When I have horses come to me with issues, even horses I am starting from a clean slate, I do work with the horse and then work with the owner so the owner has a solid understanding of there horses training before the horse heads home I get the owner to come and work with me and the horse and then if I see any holes in the owners understanding I can help them understand and see the positive responses that it has on the horses training, this reduces alot of issues on returning home or continuing on there horses training in the future. It is hard when the owner has a " I know what I am doing " complex :( - I do not work with them because I think they don't no anything or no less than me I work with them because I know it will achieve the best results with the training I have done with there horse as clarity in training something as simple as stopping your horse can be made easier with a solid understanding of your horses training and knowing what your horse understands the aids/ commands to be rather than taking the horse home and trying to work it all out for yourself.

    Not enough owners sit back and look at themselves and ask what can I do to better myself to better my horse? where can I improve to better this situation and help resolve my horses issues.

    SMR what I meant when I said " Not every trainer is suited to every horse" I meant becauseof all the different horse personalities as we all know some horses are not adaptable due to being hyper sensitive souls etc and training such as restrain training can make them more timid. It is important to find a trainer who can assess a horse behaviour and adapt this training accordingly.

    I was more speaking of unadaptable trainers as adaptable trainers will work to find a way to adjust there methods and use other methods they are also familar with to achieve positive results with horses they are given to work with.
    Last edited: Apr 6, 2012
  14. SMR

    SMR Well-known Member

    JBear123, I agree wrt adaptable trainers :) However, I don't think that restraint training is a method that should be dismissed for the extra sensitive souls. Restraint training needs to be done by someone very experienced and adaptable IMO (and as someone has already said, the preparation is the important part).

    My mare (the one in the photo I posted - am a little confused why clubignite had a photo of my horse sent to them :confused:) could be described as an extremely sensitive soul and yet she accepted restraint training as calmly as anything :) I think the trainer is the key to success, not just the method.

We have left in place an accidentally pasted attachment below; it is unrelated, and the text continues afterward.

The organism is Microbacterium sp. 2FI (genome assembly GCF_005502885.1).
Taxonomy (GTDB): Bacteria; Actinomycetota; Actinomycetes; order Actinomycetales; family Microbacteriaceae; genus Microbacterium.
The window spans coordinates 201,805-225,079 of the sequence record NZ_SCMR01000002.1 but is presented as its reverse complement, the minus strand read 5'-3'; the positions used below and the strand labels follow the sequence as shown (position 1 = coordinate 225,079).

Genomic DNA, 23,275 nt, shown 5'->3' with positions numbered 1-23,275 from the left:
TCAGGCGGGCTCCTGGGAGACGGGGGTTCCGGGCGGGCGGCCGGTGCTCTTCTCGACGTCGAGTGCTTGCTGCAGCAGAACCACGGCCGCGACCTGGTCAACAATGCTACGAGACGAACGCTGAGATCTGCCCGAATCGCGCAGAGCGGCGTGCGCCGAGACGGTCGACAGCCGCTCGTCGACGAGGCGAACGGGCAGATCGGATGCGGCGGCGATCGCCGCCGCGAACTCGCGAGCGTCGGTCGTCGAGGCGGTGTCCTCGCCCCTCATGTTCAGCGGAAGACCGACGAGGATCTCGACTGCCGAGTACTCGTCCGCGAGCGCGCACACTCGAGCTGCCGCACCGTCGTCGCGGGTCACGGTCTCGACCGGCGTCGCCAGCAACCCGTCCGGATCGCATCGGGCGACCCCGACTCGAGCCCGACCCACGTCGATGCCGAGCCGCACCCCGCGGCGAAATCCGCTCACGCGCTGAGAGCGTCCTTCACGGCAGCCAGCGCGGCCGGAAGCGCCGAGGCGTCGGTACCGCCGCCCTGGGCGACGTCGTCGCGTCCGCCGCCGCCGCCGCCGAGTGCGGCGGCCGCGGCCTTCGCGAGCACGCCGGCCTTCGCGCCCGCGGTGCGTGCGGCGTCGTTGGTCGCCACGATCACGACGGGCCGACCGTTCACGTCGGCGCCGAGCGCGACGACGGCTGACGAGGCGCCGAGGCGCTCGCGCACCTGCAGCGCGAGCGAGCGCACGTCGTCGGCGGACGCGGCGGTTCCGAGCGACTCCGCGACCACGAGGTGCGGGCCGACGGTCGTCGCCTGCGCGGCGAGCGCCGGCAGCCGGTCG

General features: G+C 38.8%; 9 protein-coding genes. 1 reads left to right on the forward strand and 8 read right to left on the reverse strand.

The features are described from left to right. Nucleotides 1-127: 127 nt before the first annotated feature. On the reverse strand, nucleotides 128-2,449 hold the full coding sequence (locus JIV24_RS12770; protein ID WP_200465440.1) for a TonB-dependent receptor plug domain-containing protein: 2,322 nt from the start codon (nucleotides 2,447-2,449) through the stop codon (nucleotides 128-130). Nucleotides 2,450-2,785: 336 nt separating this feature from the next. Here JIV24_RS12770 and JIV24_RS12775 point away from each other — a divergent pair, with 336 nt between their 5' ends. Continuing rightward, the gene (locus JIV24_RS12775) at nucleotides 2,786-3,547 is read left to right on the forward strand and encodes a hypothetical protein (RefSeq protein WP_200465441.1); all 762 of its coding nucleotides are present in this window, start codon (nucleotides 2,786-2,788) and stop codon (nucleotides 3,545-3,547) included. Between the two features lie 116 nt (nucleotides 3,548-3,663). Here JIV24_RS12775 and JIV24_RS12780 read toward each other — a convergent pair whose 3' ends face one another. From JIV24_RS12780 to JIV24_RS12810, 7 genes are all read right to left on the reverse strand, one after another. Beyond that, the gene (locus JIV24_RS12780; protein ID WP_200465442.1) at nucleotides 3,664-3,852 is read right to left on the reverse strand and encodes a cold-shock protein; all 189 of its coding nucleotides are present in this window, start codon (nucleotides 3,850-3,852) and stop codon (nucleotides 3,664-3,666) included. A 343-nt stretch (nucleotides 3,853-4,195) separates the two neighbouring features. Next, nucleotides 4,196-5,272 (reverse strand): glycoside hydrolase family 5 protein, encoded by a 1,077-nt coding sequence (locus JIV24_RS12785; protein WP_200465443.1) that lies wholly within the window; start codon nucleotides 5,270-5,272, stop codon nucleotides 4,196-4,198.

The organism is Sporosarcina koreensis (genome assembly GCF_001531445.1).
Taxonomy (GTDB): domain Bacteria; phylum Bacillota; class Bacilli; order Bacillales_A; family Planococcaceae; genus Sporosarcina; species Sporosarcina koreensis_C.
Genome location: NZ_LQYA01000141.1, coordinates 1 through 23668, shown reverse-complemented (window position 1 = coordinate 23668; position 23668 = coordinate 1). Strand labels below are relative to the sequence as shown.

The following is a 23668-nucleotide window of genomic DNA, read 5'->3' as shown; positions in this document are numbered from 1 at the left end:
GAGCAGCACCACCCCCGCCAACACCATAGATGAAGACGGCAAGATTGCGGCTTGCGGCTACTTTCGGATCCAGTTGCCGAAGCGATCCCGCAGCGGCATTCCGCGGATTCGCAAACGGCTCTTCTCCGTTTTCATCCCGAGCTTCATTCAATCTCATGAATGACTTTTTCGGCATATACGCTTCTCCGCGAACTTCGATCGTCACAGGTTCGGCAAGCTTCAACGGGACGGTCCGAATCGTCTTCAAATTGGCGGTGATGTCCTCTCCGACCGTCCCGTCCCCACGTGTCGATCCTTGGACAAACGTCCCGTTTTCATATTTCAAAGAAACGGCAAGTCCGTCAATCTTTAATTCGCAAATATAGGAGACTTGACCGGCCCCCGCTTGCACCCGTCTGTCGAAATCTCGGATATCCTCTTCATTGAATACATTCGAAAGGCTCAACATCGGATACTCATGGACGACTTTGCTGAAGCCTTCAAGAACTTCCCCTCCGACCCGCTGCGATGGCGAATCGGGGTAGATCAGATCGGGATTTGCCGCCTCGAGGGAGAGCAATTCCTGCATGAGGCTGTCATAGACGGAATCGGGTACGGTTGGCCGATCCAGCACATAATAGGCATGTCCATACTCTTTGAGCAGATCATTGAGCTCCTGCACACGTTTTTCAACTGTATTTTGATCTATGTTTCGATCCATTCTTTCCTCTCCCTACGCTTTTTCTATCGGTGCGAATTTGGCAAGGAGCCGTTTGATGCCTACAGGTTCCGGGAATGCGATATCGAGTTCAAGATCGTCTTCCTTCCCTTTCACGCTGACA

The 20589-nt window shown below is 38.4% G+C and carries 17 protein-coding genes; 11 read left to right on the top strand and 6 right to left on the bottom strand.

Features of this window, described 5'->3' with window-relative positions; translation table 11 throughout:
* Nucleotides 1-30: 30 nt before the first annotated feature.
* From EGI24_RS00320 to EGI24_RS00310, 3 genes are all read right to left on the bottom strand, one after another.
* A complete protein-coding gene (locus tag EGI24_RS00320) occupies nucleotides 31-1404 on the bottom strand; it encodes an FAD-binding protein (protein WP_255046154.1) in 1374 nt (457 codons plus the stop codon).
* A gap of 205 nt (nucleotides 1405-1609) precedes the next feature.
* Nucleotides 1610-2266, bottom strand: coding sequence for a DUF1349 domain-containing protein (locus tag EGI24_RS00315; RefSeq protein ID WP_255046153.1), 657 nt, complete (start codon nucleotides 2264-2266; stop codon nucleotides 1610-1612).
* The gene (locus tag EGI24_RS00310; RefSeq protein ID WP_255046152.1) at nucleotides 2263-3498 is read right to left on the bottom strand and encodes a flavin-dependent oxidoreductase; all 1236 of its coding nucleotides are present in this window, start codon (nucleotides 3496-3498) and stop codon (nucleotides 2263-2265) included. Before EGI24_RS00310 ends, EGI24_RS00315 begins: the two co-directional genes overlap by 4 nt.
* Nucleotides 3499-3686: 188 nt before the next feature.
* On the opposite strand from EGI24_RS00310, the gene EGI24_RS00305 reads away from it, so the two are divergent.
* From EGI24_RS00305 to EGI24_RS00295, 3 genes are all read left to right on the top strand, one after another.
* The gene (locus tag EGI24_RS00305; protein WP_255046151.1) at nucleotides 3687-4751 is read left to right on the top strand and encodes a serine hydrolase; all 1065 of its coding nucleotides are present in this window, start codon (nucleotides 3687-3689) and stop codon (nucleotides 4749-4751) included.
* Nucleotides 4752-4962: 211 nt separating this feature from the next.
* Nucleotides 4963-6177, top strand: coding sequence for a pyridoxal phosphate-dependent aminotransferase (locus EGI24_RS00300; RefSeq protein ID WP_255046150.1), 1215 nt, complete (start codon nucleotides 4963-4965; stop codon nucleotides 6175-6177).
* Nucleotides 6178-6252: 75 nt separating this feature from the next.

I do agree that the owner needs to choose a trainer and method that they are open to as there is a lot of trust involved - trust that the trainer will do the best for your horse and trust that the owner will endeavor to continue building on the foundations set. I also think that owners need to do their homework - there are many ways to skin a cat.
  15. ClubIgnite

    ClubIgnite Well-known Member

    To explain to you in brief, I was sent it in email correspondence (who was explaining to a novice person, not myself), showing what riding in a crap saddle does to your position.
    Last edited by a moderator: Apr 9, 2012
  16. SMR

    SMR Well-known Member

    Well that's disappointing clubignite, although I am sure that the photo was not meant to be used against the trainer (after all, the reason you stated that it was sent to you was to demonstrate what a saddle can do, not to discredit the trainer :( ).

    I might also add that my mare has a lot of power and when she switches it off (which can be for just a stride), it's as though she has slammed on the brakes. That photo looks as though something has caught her attention and she has done exactly that (throwing the rider further forward).

    It would be good to see a variety of photos of other trainers, but even better is to watch them dealing with several horses in various situations, which is what people have been saying throughout this thread :)
  17. Jbear123

    Jbear123 Active Member

    SMR,I do find it hard to explain things on a forum in words I am a person who shows people through doing and speaking not writing so it is a little hard for me to pertray things correctly on here. What I meant when I said Sensitive souls, there are degrees of sensitive, your horse may have been fine with hobble training but other horses not so much obviously the trainer that worked with her was able to adapt and see where in her training it was appropriate to introduce this style of training and how to for her to be comfortable, this again comes back to adaptablility on a trainers part and a good understanding of the different types of mannerisims and personalities we are working with.
  18. Babe

    Babe Well-known Member

    My post here was removed? I only recommended a couple of Horse breakers as the OP asked? Is it becoz they were not paid advertisers??:confused: